The high incidence of breast cancer coupled with earlier diagnosis and more effective therapies has resulted in over 2.5 million American women who are now breast cancer survivors. Excess adiposity is a major adverse prognostic factor post-diagnosis for women with both pre- and postmenopausal breast cancer and may be particularly relevant among women of various minority groups. Despite potential importance, there has never been a clinical trial to determine whether weight loss and maintenance of that loss reduces recurrence risk. Mechanisms that tie adiposity and physical inactivity to increased risk of breast cancer recurrence are not fully understood but include higher endogenous estrogens and insulin, and alterations in cytokines and other factors. Up to 30% of breast cancer survivors experience dysphoria that endures beyond completion of treatment and may be of clinical significance. Psychosocial problems and comorbid medical conditions are likely to be favorably affected by weight loss and increased physical activity in obese breast cancer survivors. We propose a 4-year trial of 800 overweight or obese (BMI >27 and <40 kg/m2) women aged 21 and older who have been diagnosed with stage IC, II, or IIIA breast cancer. The primary specific aim of the project is: (1) To conduct a 4-year vanguard randomized controlled trial with the primary endpoint of weight loss among 800 breast cancer survivors, following all subjects for 2 years after randomization. Our primary hypothesis is that weight loss of at least 7% can be achieved and maintained in this target population. Secondary aims are: (2) To use the Reach, Efficacy/Effectiveness, Adoption, Implementation, and Maintenance (RE-AIM) framework to conduct a cost-effectiveness analysis that includes an assessment of the impact of the intervention on medical comorbid conditions;(3) To assess the impact of the intervention on quality of life (QOL), particularly physical functioning and fatigue;and (4) To prospectively collect blood and DNA samples to enable analysis of potential mechanisms and differential response across subgroups. Our research strategy joins experienced investigators from five of the leading cancer centers, a multi-disciplinary team with outstanding experience in diet and exercise interventions, cancer survivorship, nutritional epidemiology, breast oncology trials, and breast cancer outcomes research. The weight loss intervention utilizes a cognitive-behavioral group-based program, telephone counseling and home-based support, developed and tested in previous successful studies conducted by the project investigators. As a vanguard trial, this project will test an intervention using accessible strategies that can be adopted widely in clinical practice and community-based programs and is strategically designed to lead to a fully-powered trial of 2500 subjects for cancer outcomes. If the improvements in QOL that we expect to find can be demonstrated in this trial of 800 survivors, this finding could itself change the norms of clinical practice. If the eventual full trial can document lower recurrence risk with this same intervention, this trial initiates the effort to establish weight control support for breast cancer survivors as a new standard of care.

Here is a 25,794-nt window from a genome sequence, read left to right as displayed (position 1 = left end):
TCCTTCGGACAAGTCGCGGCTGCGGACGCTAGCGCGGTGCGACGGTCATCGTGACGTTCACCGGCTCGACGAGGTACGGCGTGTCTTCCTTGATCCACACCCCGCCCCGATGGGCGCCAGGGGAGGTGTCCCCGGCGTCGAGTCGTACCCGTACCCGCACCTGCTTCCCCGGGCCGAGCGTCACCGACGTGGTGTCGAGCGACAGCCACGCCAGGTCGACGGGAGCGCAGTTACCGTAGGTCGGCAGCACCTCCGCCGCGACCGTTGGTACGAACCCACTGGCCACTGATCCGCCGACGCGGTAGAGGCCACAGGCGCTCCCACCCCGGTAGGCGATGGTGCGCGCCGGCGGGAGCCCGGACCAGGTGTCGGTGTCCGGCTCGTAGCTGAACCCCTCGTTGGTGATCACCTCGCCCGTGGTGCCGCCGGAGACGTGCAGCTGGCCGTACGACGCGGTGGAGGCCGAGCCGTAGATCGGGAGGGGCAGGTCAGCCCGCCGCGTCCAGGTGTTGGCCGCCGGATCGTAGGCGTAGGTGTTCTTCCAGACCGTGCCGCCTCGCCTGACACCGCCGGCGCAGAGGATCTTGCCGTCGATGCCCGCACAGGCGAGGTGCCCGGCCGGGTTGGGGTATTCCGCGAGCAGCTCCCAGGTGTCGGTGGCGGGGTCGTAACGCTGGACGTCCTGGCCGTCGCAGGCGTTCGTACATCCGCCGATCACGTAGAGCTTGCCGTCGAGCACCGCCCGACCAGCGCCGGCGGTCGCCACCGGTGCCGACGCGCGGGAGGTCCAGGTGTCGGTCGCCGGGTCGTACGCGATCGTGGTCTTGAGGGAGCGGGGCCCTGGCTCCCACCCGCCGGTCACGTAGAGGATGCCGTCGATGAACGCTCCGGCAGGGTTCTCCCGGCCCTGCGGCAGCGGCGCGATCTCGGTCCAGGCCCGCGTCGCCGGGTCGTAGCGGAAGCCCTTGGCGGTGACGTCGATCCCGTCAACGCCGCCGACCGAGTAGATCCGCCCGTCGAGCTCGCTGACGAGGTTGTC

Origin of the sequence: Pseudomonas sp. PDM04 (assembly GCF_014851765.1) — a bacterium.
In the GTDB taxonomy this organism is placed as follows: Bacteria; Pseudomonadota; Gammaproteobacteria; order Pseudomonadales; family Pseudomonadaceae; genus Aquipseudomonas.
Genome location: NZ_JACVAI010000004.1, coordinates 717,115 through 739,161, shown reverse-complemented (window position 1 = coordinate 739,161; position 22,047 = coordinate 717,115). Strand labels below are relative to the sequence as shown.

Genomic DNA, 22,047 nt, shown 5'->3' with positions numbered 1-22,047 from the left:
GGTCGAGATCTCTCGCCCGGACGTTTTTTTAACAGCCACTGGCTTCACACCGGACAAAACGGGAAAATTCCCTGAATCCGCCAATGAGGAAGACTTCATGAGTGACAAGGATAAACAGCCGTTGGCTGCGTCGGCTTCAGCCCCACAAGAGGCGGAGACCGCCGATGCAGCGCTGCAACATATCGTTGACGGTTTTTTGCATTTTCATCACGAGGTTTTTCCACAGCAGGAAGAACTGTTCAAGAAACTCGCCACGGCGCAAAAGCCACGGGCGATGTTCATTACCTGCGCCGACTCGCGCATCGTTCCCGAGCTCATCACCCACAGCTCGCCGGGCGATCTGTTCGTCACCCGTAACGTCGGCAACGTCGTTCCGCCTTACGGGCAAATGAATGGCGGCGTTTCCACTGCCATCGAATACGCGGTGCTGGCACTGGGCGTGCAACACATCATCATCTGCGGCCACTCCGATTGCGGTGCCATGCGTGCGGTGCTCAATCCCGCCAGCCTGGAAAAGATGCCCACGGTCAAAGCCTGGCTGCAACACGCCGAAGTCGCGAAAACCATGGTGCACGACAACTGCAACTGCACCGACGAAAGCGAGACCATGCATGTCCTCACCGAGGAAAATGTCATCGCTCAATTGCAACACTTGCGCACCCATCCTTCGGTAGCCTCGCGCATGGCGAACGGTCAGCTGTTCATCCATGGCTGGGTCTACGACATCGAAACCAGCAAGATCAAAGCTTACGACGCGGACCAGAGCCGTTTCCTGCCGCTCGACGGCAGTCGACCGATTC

This trial has high potential to have a major impact on clinical management and outcomes after a diagnosis of breast cancer, testing an intervention that uses accessible strategies which can be adopted widely in clinical practice and community-based programs. If the improvements in psychosocial and medical comorbidities that we expect to find can be documented in this trial of 800 survivors, this finding could itself change the norms of clinical practice, as a new aspect of care after initial treatment. If the eventual full trial can document lower recurrence risk with this same intervention, this research project initiates the effort to establish weight control support for breast cancer survivors as a new standard of clinical care.
|Azrad, Maria; Demark-Wahnefried, Wendy (2014) The association between adiposity and breast cancer recurrence and survival: A review of the recent literature. Curr Nutr Rep 3:9-15|
|Sedjo, Rebecca L; Byers, Tim; Ganz, Patricia A et al. (2014) Weight gain prior to entry into a weight-loss intervention study among overweight and obese breast cancer survivors. J Cancer Surviv 8:410-8|
|Demark-Wahnefried, Wendy; Goodwin, Pamela J (2013) To your health: how does the latest research on alcohol and breast cancer inform clinical practice? J Clin Oncol 31:1917-9|
|Rock, Cheryl L; Byers, Tim E; Colditz, Graham A et al. (2013) Reducing breast cancer recurrence with weight loss, a vanguard trial: the Exercise and Nutrition to Enhance Recovery and Good Health for You (ENERGY) Trial. Contemp Clin Trials 34:282-95|